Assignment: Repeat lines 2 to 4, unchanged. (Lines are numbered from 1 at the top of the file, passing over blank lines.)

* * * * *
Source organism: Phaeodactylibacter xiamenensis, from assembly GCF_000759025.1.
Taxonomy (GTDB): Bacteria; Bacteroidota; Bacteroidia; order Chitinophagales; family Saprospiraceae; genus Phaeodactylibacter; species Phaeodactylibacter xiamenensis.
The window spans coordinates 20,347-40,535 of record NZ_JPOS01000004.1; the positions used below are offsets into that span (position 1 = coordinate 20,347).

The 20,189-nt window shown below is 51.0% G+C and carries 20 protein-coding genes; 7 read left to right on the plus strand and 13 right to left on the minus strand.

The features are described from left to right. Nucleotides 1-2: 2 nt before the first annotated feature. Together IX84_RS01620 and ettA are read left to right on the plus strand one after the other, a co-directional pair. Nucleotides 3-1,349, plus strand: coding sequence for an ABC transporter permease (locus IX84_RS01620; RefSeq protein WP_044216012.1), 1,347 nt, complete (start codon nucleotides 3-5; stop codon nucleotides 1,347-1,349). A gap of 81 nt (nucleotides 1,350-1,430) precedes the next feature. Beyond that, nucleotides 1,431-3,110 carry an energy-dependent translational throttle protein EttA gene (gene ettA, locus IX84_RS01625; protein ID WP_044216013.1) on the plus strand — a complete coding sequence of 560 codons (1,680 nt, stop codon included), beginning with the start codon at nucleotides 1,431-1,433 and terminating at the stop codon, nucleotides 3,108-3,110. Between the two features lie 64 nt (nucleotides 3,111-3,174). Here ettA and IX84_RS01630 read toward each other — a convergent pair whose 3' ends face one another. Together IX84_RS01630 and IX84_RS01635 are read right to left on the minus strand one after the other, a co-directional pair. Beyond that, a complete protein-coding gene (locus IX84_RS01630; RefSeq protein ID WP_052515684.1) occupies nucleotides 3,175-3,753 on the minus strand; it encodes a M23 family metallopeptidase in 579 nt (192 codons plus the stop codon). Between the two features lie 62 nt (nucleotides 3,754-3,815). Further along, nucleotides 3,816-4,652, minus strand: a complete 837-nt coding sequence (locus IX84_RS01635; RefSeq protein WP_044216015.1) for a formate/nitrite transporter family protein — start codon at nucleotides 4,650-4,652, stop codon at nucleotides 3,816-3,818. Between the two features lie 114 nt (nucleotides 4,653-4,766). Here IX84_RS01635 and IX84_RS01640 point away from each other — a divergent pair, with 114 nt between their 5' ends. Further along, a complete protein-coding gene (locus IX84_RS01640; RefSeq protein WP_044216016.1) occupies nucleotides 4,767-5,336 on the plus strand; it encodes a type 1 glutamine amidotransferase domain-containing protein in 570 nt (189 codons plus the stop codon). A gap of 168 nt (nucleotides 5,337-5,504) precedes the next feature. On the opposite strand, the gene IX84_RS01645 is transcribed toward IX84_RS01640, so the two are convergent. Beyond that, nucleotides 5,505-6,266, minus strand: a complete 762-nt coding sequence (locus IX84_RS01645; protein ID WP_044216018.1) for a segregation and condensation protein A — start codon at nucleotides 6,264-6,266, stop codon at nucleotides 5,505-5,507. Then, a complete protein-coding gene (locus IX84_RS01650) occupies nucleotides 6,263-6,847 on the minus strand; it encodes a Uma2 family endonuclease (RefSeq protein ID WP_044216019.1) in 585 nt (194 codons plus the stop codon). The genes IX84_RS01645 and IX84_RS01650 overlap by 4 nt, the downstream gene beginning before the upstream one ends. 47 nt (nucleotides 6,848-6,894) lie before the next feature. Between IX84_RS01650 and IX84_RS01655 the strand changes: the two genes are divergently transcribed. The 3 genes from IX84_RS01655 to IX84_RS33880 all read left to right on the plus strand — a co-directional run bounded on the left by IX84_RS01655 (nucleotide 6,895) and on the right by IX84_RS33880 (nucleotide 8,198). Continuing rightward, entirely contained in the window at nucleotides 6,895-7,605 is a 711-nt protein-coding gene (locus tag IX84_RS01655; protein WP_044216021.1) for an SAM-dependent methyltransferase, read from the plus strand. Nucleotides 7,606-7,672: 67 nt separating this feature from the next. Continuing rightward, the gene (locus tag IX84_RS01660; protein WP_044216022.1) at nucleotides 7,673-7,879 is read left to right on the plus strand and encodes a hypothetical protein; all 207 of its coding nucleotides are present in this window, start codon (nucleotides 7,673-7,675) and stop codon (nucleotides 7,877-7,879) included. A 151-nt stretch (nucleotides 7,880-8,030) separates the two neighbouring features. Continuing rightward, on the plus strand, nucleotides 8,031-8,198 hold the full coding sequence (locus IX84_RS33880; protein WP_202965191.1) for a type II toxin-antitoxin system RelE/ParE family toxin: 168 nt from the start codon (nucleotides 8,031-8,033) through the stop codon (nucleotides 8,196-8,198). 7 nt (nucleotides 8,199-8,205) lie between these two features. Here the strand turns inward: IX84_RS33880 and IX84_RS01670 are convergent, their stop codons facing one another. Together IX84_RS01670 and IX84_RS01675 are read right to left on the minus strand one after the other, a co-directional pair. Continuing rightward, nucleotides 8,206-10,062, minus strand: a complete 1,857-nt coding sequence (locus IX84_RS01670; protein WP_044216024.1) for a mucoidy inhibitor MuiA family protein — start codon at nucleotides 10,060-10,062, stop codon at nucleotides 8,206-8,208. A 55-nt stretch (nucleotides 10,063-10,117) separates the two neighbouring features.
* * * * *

Taxonomy (GTDB): Bacteria; Bacteroidota; Bacteroidia; order Chitinophagales; family Saprospiraceae; genus Phaeodactylibacter; species Phaeodactylibacter xiamenensis.
The window spans coordinates 20,347-40,535 of record NZ_JPOS01000004.1; the positions used below are offsets into that span (position 1 = coordinate 20,347).

The 20,189-nt window shown below is 51.0% G+C and carries 20 protein-coding genes; 7 read left to right on the plus strand and 13 right to left on the minus strand.